So how might this apply to Gunderson's transformer?  Well there does seem to be an air gap, or rather a gap filled with a soft plastic.  So maybe he has hit upon a mechanical resonance where that plastic gets repeatedly compressed and decompressed.  The compression represents co-energy stored ready to be fed back into the system where it can then be reclaimed as electrical energy.   Just something to think about.

Smudge

I agree and would again point to the use of a magnet biasing a small toroid core by SM (first TPU) and the resultant vibration and gyroscopic properties of the device windings being attributed to an electro-acoustic phenomena.


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Buy me a cigar


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I am glad someone remembers.

I wish I could send Mr.Gunderson a suggestion to verify whether the OU effects disappears when the cores are immobilized and prevented from moving/vibrating in respect to each other.  A simple experiment like that would verify if the relative motion of the cores is essential to this OU effect.

If the output waveform contained high and narrow spikes, then I would suspect McFreey's Modus Operandi and if it did not - I would expect CARA type MO.

Without accurate schematics, nice scopeshots, probe positions and proof of calibration, the ORBO MO remains a possibility, too ;)
   
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Below is data from an LtSpice simulation representing my interpretation of Graham's MIT.  It is greatly simplified using series resonance to drive the primary and uses only one synchronized secondary. The transformer consisting of L2 for the primary and L5 for the secondary is operating in a linear mode with no PM bias at an operating frequency of 33.33kHz.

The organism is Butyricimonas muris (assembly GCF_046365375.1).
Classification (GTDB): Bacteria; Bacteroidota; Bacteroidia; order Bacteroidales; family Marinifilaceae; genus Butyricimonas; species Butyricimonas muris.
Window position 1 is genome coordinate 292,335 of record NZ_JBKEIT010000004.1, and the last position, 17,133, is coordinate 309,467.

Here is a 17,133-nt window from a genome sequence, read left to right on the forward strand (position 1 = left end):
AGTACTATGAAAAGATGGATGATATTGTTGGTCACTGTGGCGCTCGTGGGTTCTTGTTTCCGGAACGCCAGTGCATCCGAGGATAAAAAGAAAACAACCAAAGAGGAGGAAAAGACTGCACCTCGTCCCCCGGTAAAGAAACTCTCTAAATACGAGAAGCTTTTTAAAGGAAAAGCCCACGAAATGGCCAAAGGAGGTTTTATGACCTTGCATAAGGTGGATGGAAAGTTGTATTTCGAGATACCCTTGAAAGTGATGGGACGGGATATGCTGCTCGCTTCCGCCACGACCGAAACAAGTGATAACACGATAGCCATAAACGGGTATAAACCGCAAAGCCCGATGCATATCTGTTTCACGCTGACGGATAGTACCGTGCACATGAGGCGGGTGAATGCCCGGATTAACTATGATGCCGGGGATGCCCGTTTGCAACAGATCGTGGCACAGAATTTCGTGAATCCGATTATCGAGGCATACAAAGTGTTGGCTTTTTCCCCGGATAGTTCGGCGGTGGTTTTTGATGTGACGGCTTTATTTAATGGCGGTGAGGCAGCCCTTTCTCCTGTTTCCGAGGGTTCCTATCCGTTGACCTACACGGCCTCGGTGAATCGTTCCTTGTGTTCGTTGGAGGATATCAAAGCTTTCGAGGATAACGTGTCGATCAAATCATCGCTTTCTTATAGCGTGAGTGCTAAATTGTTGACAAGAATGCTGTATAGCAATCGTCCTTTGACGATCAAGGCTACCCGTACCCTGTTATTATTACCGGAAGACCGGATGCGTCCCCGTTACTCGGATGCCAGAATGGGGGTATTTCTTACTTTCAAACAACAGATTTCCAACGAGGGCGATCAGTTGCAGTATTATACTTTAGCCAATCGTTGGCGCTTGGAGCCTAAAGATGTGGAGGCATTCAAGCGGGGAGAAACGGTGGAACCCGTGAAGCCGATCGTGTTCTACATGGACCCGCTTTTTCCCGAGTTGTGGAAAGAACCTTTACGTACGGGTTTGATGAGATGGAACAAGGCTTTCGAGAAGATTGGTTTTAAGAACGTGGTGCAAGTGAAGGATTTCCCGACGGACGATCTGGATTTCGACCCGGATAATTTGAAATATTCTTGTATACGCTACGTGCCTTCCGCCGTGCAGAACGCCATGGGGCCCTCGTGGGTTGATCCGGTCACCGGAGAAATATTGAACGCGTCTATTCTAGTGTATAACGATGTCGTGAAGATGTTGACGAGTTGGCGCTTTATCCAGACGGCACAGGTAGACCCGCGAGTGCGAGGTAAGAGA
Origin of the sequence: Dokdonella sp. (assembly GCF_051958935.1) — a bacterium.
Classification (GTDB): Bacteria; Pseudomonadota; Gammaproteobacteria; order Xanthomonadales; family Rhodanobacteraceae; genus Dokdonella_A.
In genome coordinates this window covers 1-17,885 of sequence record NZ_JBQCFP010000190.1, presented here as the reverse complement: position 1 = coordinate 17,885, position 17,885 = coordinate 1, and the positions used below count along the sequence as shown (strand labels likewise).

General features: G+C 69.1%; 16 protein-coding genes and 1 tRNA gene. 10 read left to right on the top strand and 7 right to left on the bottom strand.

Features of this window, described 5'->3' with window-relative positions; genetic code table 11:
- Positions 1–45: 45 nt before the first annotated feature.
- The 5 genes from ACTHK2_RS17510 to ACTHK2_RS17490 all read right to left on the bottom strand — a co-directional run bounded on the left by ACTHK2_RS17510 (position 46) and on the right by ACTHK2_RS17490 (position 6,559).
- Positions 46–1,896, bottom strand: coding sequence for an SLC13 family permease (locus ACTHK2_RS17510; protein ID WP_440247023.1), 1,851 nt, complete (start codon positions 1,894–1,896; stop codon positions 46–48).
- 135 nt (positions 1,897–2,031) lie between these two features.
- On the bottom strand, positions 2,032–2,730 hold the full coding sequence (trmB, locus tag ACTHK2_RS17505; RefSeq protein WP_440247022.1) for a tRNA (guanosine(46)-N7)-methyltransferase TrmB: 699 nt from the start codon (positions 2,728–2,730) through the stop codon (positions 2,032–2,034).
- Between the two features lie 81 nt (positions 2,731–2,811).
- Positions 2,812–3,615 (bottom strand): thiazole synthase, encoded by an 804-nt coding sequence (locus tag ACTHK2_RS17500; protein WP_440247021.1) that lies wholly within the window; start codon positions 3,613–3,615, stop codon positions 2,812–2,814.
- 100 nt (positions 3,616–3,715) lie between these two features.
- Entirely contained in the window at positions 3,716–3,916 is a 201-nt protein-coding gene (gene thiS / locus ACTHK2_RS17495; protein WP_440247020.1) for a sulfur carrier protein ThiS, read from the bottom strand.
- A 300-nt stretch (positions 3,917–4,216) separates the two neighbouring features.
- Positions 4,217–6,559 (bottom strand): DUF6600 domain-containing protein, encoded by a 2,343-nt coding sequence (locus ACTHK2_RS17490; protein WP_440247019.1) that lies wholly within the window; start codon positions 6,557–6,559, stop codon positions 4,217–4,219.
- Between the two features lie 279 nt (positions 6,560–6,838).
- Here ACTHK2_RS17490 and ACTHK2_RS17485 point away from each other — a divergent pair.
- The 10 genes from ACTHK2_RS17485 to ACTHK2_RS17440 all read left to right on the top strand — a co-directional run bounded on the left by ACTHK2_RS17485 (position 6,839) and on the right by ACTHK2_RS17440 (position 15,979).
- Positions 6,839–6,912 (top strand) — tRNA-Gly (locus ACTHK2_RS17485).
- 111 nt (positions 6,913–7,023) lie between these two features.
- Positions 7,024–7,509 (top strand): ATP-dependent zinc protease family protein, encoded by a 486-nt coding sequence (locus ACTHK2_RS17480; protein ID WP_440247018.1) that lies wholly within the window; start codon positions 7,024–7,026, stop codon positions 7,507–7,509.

I chose to use a coupling factor of K=.9 as a best guess for the transformer and the turns ratio is 1:1 with a dcr=.2 ohms for each winding.

The Infineon mosfets are not ideal as they have a rather large gate capacitance but are otherwise fast with low Rdson. The gate capacitance does not matter here as we are driving the gates with ideal generators.

The sim was run for 50ms and the stabilization profile is shown in the first pix.  The settling oscillation is created mostly by C1 in the secondary.

The second pix is the schematic with a 20 cycle plot starting at 48ms showing the average reactive power of Ecap x IL2 for an input of .561 watts.

The third pix is the same plot showing the dc output voltage of 9.27v across C1 and the 50 ohm load which equates to 1.72 watts. The resulting COP is 3.06.

The fourth pix is a zoom of the same plot to more clearly see the waveform relationships and magnitudes.  Although not as pronounced as G's the output current waveform does exhibit a slight flux and current reversal. This reversal is mirrored in the primary because this sim does not utilize different core materials, gaps, or any B/H curve bias.

Although not shown, the input reactive peak power is 105 watts and the input current thru L2 is .169 amps resulting in a power draw from the 20vdc supply of 3.38 watts. The VAR/VA ratio is 105/1.72 = 61.

The next step is a little bench testing to arrive at a more accurate K factor for the transformer and then attempt a non-linear gyrator based simulation.

IMO, G's concept can be built to operate at lower frequencies with more efficiency depending on available cores and materials which brings us closer to a working OU black box!

pm



 
   
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Very nice work, pm. I had my doubts, but you seemed to have demonstrated that a sim can show OU.

I can eat my hat now, got any salt?

It would be neat to try a sim of a 60 Hz. version. That might simplify some of the power supply circuitry and might also reduce switching losses.

Regards, ION